Stand Up Straight: Posture and the Meanings Attributed to the Upright Body
Professor Sander L. Gilman (Distinguished Professor of the Liberal Arts and Sciences, Emory University; Visiting Research Professor of European Studies, The University of Hong Kong)
January 14, 2011
4:00 pm – 5:30 pm
Room 150, Main Building, The University of Hong Kong
Professor Gilman will focus on a set of interlinked claims about posture in modern culture. Over the past two centuries it has come to define a wide range of assumptions in the West from what makes human beings human and beyond to the efficacy of the body in warfare. Posture separates “primitive” from “advanced” peoples and the “ill” from the “healthy.” Indeed an entire medical sub-specialty developed in which gymnastics defined and recuperated the body. But all of these claims were also part of a Western attempt to use posture (and the means of altering it) as the litmus test for the healthy modern body of the perfect citizen. Focusing on the centrality of posture in two oddly linked moments of modern thought — modern Zionist thought and Nationalism in early 20th century China — in terms of bodily reform, Prof Gilman shall illustrate how all of the earlier Western claims about posture (and the body of the “sick Jew” as well as the “sick man of Asia”) brings all of the earlier debates together to reform unhealthy posture.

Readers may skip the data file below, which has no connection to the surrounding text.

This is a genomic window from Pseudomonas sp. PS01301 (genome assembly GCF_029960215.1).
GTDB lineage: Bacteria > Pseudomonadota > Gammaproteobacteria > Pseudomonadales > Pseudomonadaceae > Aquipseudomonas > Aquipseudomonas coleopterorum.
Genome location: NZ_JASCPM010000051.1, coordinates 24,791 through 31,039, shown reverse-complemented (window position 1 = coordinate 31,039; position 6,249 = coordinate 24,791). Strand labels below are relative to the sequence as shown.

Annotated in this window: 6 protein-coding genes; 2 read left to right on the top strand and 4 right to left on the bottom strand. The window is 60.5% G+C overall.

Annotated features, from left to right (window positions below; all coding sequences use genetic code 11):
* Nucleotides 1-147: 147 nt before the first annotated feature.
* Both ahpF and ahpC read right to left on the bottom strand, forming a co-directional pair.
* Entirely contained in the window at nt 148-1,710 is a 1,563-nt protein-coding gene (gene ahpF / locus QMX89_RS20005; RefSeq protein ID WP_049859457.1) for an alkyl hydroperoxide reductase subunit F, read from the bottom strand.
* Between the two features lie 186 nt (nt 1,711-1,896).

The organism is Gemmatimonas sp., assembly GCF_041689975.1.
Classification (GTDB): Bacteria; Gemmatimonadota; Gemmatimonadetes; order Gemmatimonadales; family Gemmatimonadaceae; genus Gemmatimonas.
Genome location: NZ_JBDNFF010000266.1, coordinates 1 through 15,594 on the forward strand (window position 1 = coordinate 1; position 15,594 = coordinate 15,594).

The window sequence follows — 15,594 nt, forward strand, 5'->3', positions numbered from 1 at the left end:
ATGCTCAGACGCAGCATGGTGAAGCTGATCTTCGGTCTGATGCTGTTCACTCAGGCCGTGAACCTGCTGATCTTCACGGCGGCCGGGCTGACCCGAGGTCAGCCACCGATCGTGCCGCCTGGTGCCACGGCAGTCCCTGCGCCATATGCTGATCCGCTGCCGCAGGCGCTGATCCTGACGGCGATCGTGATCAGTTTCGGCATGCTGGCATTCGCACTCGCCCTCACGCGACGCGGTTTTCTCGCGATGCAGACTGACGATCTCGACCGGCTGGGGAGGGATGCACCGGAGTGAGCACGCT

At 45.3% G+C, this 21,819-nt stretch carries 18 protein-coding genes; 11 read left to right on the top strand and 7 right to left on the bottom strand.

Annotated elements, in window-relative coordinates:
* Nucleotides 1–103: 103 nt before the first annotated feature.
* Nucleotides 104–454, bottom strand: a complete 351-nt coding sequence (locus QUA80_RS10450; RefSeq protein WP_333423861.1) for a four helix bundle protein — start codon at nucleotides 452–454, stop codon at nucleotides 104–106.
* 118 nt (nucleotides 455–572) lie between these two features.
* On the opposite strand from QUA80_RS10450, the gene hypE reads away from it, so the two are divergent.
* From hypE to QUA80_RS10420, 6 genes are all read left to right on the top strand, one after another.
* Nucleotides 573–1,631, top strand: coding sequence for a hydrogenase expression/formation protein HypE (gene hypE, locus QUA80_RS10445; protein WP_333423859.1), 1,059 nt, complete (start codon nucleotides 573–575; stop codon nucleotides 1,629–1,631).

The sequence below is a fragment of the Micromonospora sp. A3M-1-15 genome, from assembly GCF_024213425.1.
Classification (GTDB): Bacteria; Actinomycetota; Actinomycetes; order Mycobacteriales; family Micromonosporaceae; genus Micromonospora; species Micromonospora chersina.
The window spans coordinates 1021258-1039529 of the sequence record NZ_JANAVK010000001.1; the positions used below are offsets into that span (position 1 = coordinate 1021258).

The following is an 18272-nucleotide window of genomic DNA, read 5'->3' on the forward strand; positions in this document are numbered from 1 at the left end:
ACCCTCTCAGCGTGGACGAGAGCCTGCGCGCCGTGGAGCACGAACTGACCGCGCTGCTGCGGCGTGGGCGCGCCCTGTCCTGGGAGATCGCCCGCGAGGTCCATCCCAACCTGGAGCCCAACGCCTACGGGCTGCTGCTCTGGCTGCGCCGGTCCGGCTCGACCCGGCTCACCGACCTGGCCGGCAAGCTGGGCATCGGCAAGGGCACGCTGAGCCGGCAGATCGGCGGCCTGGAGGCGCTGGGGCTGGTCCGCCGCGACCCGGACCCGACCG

Centre for the Humanities and Medicine, The University of Hong Kong
Hong Kong Institute for the Humanities and Social Sciences, The University of Hong Kong